The Comrades' Time is Running Out

Ivan Martchev  |

Image: iStock.com/Eblis

We may want to hope that the present trade friction will get resolved somehow, but the fact remains that in the past three months, the situation has deteriorated notably, with new tariffs being imposed and the rhetoric from the U.S. President becoming nastier by the day. Mr. Trump is quite the rambunctious soul.

I do think The Donald has good intentions when he wants to rebalance the out-of-whack trade relationship with the Chinese, but his abrasive approach gives me pause. I am afraid it will backfire and the Sun Tzu disciple from Beijing will use his own strategies against Trump, worthy of a military maneuver described by the famous general in The Art of War. For example, China stopped buying U.S. agricultural products completely, which is very different than imposing tariffs on U.S. ag products. In my view, this is a move by the Chinese to target MAGA hat-wearing farmers as a weapon against The Donald in the next election.

It is very hard to read the Chinese – and they surely want it that way. Furthermore, experts on China, like Russell Napier, who used to be the strategist at CLSA (formerly Credit Lyonnais Securities Asia) during the Asian Crisis, think China is a disaster waiting to happen:

The other side of low growth in world foreign reserves is the low growth in the money supply of exchange-rate targeting regimes. These problems are particularly acute in China, with broad money growth at its lowest in the post-Mao era. The country’s debt-to-GDP ratio is rising at probably the fastest rate ever for a big economy in peacetime. This is the economy that we are told is de-gearing and reflating! It is not, and the burden of the economic adjustment enforced by the end of the growth in its foreign exchange reserves, and hence money supply, will probably be deflationary and will involve debt default. China will probably move to a flexible exchange rate, thus creating the freedom to grow and inflate away these debts. It is that exchange-rate adjustment that will destroy the current global monetary system.

–Russell Napier, in Financial Times, January 14, 2019, “Cracks are opening in the global monetary system. Central bankers have bought growth by sacrificing financial stability.”

I agree. The interesting part is that a few years after Mr. Napier gave up his strategist title but remained as a consultant to CLSA, he left shortly after state-owned Chinese securities firm Citic bought CLSA.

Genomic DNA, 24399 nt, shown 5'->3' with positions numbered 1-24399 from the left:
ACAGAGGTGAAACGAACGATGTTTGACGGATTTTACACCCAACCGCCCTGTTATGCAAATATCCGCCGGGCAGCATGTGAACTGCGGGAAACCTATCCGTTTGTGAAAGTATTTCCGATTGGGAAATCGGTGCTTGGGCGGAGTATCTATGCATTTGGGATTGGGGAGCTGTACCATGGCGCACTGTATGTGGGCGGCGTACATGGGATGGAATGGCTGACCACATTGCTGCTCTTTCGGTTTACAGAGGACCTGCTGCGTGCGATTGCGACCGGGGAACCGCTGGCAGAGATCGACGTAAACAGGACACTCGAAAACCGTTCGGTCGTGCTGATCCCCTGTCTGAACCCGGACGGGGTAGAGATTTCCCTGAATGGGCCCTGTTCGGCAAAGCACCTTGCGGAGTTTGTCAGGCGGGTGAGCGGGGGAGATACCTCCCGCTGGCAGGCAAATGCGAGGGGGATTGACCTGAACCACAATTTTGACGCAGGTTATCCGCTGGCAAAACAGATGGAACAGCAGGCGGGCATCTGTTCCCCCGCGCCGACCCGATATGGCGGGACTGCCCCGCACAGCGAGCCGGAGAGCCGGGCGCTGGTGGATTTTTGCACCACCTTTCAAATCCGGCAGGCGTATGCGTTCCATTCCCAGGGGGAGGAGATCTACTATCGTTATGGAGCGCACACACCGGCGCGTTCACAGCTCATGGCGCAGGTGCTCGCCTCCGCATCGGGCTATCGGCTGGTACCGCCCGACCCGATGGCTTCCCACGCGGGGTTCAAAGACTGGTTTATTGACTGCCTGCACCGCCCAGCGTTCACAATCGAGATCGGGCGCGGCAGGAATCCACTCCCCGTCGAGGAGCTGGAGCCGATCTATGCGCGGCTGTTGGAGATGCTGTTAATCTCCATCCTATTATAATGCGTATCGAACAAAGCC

Chris Wood, whom I would describe as an expert on China, took over as CLSA strategist in 2001. I have a very high opinion of Wood (who no longer works for CLSA, but U.S.-based Jefferies). Chris used to call the Chinese “comrades” in his weekly research, which is now a Jefferies research product. Comrades they are, as they run their version of state capitalism like true Communist party members. So when Chris tells the world that China is OK (see August 6, 2019 Grizzle article, “China’s Economy Still Strong Despite Trade and Tech War”) and Russell Napier says it’s a disaster waiting to happen, it’s like two experts looking at the same picture and one says, “This is definitely white,” while the other says, “It’s all black.”

I am in the Russell Napier camp. I realize that Jefferies has to do business in China and the Chinese expect flattery when doing business, but black is not white in any language. When Citic bought CLSA they did so in order to create a “Goldman Sachs for China,” but because they imposed a true comrade of a new Chairman in the face of Zhang Youjun, the top talent left and Jefferies performed the brilliant business maneuver to pick it up. One cannot run a top-rated securities firm like it is a division of the Communist Party of China, as that would destroy it, which is what appears to be happening with CLSA. Too bad, as I have probably never read better-written research, even though in the case of China we agree to disagree.

Capitalist Economies Have Economic Cycles

It’s very simple. This business of force-feeding credit every time the economy slows down, with lending quotas and all kinds of other tools, is resulting in rising indebtedness and a slowing economy, which is a lethal combination. The end of the Chinese credit cycle could create something similar to the Great Depression of the 1930s or the Great Recession of 2008. Which one it will be I am not yet sure, as I have not yet seen the comrades’ policy response.

Technically, both Napier and Wood are right. But in my view Napier is talking about longer-term strategy and Wood is correctly describing short-term tactics. But as the legendary Chinese general Sun-Tzu correctly pointed out in The Art of War, strategy without tactics is the slowest route to victory, while tactics without strategy is the noise before defeat.

Someone needs to send The Donald a copy of The Art of War – and pronto.

Equities Contributor: Ivan Martchev

Source: Equities News

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